2011 Intern María José Salica (Universidad Nacional de Túcuman, Argentina) tested if egg dehydration induces early hatching in red-eyed treefrogs. She presented this work at the 2012 SICB meeting. She is studying reproductive ecology of Phyllomedusa sauvagii for her PhD at UNT.
2011 Interns Chelsey Jenney and Lindsay Wargelin (Otterbein University) studied the carry-over effects of larval digestive system plasticity on red-eyed treefrog metamorphs. Chelsey and Lindsay presented their work at the 2012 SICB meetings.
2010 Interns Beatriz Willink (Universidad de Costa Rica) and Meredith Palmer (Ohio Wesleyan University) studied effects of hatching timing on interactions of red-eyed treefrogs with insect predators. They presented this work in two posters at the 2011 SICB meeting and published it in Evolutionary Ecology. Beatriz did a MA at UCR on the coevolution of dart frog color and behavior. Meredith became a USGS biologist studying brown tree snakes in Guam.
2010 Interns Robin Greene and Clay Noss studied the behavior and development of red-eyed treefrog metamorphs. They presented this work at the 2011 SICB meetings. Robin went on to a MA at Arizona State, studying how introduced bullfrogs affect stream nutrient dynamics. Since graduating, Clay has worked in herpetological research and restoration ecology.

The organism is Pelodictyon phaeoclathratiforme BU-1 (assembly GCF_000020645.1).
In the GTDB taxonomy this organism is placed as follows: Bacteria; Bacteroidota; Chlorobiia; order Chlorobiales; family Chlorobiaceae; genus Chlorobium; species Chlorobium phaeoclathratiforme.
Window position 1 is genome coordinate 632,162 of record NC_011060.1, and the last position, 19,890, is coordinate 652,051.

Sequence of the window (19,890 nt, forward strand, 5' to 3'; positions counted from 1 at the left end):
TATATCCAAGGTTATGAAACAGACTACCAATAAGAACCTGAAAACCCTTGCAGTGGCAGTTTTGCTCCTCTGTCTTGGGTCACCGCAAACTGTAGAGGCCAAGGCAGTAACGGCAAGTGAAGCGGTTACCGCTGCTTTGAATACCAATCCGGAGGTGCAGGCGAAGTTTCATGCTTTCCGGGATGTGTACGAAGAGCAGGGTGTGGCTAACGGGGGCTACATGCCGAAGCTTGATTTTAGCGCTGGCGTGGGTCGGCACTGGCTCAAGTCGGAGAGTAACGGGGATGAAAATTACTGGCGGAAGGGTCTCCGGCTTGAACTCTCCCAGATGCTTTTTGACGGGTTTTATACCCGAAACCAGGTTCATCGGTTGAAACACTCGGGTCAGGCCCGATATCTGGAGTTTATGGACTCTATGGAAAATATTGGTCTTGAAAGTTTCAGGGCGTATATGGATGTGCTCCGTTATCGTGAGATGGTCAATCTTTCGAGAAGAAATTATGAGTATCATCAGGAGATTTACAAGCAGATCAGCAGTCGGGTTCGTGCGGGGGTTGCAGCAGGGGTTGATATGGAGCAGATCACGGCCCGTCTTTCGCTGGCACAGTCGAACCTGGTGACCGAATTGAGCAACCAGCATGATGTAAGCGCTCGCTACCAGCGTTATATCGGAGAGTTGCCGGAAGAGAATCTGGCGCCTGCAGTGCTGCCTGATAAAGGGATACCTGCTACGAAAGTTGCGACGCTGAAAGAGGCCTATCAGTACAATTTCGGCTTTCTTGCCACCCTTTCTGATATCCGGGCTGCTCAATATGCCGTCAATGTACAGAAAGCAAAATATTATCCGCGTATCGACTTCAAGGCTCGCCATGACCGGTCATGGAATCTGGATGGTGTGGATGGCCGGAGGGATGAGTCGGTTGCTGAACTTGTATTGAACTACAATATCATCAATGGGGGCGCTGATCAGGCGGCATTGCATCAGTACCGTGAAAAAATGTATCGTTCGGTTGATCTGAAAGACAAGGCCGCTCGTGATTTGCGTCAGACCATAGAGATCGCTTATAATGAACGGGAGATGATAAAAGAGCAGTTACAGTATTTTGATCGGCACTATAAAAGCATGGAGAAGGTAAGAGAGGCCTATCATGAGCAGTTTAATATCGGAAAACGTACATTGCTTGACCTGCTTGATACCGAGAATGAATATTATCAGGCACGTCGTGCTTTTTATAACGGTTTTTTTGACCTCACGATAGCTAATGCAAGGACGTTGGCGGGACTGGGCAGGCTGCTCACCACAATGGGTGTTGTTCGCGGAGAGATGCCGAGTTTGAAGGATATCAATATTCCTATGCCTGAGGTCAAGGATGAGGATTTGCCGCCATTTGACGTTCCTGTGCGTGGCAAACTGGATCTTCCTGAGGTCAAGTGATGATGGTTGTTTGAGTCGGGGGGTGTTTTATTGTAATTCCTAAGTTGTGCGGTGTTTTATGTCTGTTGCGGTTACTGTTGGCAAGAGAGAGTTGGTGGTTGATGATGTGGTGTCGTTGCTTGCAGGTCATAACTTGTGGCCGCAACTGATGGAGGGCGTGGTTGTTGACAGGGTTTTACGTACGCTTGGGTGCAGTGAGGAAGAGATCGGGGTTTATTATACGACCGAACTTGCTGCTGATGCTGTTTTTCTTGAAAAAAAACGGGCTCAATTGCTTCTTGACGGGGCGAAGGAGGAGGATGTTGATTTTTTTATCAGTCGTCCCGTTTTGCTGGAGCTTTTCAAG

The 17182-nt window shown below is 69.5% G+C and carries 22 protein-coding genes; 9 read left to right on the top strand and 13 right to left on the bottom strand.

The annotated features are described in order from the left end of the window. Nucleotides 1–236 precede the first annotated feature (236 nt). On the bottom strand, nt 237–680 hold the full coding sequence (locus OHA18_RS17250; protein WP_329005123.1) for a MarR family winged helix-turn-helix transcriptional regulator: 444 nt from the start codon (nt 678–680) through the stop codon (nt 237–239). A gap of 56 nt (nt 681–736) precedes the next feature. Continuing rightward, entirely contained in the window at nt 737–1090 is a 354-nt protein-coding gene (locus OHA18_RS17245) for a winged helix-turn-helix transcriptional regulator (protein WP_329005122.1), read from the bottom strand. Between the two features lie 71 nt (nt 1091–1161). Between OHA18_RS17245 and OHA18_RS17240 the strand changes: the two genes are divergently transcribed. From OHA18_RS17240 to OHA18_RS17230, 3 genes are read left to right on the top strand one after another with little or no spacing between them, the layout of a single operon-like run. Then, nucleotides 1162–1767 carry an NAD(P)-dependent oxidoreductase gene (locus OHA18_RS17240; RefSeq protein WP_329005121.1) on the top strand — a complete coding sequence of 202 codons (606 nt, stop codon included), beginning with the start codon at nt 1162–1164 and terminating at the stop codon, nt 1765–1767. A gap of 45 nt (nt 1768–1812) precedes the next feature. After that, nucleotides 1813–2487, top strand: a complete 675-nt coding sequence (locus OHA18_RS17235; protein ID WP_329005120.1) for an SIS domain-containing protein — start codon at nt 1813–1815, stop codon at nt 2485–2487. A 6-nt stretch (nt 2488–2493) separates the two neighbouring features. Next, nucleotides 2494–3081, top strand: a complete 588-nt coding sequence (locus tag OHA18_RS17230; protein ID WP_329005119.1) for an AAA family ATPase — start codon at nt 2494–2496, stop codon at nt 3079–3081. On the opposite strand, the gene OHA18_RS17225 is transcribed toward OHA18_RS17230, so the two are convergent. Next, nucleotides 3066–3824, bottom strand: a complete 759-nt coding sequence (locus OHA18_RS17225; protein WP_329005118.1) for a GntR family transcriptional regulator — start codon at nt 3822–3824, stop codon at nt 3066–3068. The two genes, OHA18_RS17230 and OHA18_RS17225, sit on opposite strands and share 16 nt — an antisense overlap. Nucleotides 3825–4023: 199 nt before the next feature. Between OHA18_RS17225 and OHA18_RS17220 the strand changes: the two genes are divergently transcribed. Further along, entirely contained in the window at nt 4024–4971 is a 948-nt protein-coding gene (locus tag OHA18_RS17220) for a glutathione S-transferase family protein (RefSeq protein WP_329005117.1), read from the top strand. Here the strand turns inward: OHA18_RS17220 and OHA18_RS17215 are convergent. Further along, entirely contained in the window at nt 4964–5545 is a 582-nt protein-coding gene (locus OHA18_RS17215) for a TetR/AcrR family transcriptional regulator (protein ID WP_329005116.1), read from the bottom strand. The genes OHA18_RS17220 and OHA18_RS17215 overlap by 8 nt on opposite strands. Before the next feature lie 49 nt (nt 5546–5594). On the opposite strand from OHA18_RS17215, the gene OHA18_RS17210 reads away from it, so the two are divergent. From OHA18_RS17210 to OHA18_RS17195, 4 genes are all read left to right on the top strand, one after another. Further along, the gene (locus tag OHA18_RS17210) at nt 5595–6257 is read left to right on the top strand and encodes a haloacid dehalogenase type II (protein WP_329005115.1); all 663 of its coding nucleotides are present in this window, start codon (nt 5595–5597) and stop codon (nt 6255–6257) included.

2010 Intern Sandra Schleier (University of Puerto Rico) studied effects of hatching age and predator cues on the onset of feeding in red-eyed treefrog tadpoles. She presented this work at the 2011 SICB meetings.
2009 Intern Sergio Gonzalez (University of Florida) studied how interactions between competition and predation shape tadpole growth and survival in two treefrogs. He published this work in Biotropica.
2009 Interns Becca Tarvin (BU) and Catalina Estrada (Universidad de los Andes, Colombia) studied effects of metamorph size on postmetamorphic growth rate, activity, and feeding behavior. The paper from this work is in revision. Becca is a PhD student studying dart frog resistance to their own toxins at the University of Texas at Austin. Catalina is an ecosystem conservation professional in the Departamento Administativo de Gestion del Medio Ambiente in Cali.